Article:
“This is the fun bit, he can walk in and start using things like digital media signage,” says Anderson. “We always present figures of what’s going on, now you can use new screens – the same ones that you are using for ordering groceries in the supermarket – to put up your business intelligence information.”
John may also employ a team of virtual drivers who are remotely controlling vehicles or monitoring automated trains at a remote mine site, says Anderson.
“They could have a remote surveillance system … linking up video cameras and doing remote surveillance for remote sites for security and safety.”
An equipment prognostics and automation solution may also be used to measure tyre pressure in these huge vehicles, he says.
“In some of these tyres which are double my size, they stick monitors inside to track [tyres] so when they start to lose tyre pressure, they can automatically be re-inflated. The amount of cost savings you get from keeping those inflated at a mining site is enormous.”
The meeting ends and John has to drive the 400kms to the mining site and the car calculates how much fuel will be required. It says based on the fuel level, he's going to run low on gas in a particular area.
“He gets a phone call from his son, saying ‘Dad, I’ve locked myself out.' Dad grabs his phone, unlocks the door remotely and lets him back in. Meanwhile, his smart watch notifies him he’s been driving for too long and he needs to take a break and stretch his legs."
John arrives at the mining site to check on the progress of a new excavation process.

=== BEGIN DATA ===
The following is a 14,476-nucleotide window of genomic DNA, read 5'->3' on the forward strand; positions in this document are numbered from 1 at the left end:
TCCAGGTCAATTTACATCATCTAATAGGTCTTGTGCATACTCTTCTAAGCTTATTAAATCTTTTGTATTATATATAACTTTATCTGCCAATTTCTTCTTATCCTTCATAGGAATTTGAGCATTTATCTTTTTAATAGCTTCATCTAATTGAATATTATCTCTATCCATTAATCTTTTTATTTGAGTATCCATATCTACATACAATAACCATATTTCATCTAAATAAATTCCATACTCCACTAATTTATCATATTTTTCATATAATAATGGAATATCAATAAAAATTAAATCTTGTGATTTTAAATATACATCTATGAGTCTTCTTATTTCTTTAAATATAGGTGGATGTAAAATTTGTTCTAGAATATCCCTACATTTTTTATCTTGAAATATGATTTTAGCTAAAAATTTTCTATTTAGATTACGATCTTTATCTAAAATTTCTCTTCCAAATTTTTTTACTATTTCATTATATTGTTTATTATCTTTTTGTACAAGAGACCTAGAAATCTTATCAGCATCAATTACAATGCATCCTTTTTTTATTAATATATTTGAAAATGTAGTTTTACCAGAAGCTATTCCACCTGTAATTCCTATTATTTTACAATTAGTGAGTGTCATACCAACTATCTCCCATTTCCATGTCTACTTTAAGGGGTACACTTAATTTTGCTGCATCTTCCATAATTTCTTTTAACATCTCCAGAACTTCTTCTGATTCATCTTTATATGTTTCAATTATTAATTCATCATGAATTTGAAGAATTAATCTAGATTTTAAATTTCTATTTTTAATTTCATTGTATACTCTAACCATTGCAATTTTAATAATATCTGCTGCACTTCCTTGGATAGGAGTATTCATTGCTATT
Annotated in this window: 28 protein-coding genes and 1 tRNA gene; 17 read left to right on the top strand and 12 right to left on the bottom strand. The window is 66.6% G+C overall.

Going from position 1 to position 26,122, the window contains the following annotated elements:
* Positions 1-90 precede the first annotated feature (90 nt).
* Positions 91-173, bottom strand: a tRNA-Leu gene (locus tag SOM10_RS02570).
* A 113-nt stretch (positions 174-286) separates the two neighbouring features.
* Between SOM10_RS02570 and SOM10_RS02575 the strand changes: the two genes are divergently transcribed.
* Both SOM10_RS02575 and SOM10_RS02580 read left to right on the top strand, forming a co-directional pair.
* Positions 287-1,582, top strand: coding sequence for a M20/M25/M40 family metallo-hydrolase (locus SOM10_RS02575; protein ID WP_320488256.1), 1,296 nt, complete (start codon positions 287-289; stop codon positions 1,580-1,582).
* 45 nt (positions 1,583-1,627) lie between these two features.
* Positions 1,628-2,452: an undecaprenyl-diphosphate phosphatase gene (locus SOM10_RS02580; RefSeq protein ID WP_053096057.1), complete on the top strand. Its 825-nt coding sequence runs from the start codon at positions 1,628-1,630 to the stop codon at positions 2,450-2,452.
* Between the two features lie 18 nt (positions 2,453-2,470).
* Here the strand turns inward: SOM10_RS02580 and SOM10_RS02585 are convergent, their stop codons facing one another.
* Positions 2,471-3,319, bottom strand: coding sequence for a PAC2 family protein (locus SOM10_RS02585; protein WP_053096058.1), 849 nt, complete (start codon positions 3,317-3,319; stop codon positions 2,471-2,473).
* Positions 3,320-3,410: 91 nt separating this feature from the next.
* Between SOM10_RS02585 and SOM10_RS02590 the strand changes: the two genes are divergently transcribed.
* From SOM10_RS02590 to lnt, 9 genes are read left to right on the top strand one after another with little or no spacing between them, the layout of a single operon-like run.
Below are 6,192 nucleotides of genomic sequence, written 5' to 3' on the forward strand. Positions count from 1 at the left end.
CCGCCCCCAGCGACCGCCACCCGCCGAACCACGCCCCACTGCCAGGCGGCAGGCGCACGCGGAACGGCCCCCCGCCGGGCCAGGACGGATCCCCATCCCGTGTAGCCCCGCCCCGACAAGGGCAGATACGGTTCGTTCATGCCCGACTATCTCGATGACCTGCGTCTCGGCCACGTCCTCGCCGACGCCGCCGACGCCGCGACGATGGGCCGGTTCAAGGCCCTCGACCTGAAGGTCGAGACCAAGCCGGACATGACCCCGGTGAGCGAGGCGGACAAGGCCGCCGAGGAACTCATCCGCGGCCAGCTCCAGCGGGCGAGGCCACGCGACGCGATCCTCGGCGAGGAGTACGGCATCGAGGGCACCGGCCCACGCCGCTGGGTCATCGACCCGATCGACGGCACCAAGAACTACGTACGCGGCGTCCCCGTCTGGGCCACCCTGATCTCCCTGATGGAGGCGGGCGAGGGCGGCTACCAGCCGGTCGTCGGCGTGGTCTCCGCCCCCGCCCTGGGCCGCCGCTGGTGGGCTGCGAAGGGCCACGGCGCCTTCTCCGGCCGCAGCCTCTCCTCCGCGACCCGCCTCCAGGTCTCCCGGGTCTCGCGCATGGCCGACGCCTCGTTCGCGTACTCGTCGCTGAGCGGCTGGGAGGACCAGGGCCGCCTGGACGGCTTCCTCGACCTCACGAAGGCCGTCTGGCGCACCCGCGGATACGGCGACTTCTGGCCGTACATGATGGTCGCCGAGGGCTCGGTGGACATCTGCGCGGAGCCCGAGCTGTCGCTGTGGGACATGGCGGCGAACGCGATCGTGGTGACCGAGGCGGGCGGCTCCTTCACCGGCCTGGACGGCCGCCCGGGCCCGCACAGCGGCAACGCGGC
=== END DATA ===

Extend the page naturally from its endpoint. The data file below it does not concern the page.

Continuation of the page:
“Here is where he uses a Google Glass solution to see how far they’ve been excavating, how deep they are going. He shares this view with the supervisor who is sitting in the control centre,” says Anderson.
He’s also fitted with the lone walker solution. He walks around and people know where he is located to improve security and safety.
Finally, he gets back to the hotel at 10pm and realises that his wife and kid are asleep, Anderson says. He touches his bond paired device and his wife, who is wearing the device at home, can feel his touch.A bond device prototype
Image courtesy of kwamecorp
Despite the fact that most of the applications are available and it’s a matter of linking them together, there are challenges ahead including getting industries to work together, finding the right skills to develop solutions, and ensuring devices are secure.
The Internet of Things will take years to evolve but one particular model Anderson says may work is telecommunications companies becoming a supermarket-as-a-service.
"So you have an operator who has smartphone solutions already, so they'll be doing broadband at your house, they can control your locks, they can control your lighting and thermostat. They've already got the customer relationship, why wouldn't they [develop] a relationship with a manufacturer of white goods who creates a smart appliance solution?" he asks.
"Then they could link up with a supermarket as well which has a distribution [network]. Suddenly, instead of going to the supermarket to get your goods, you can [purchase] them through the [telco] operator," he says.
This creates a new revenue stream for the operator and means the smart appliance manufacturer now has a solution that is being used. The supermarket will acquire new customers and become a distribution centre rather than bear the cost of running physical stores, he says.
"This is how industries can shift."
Follow Byron Connolly on Twitter:@ByronConnolly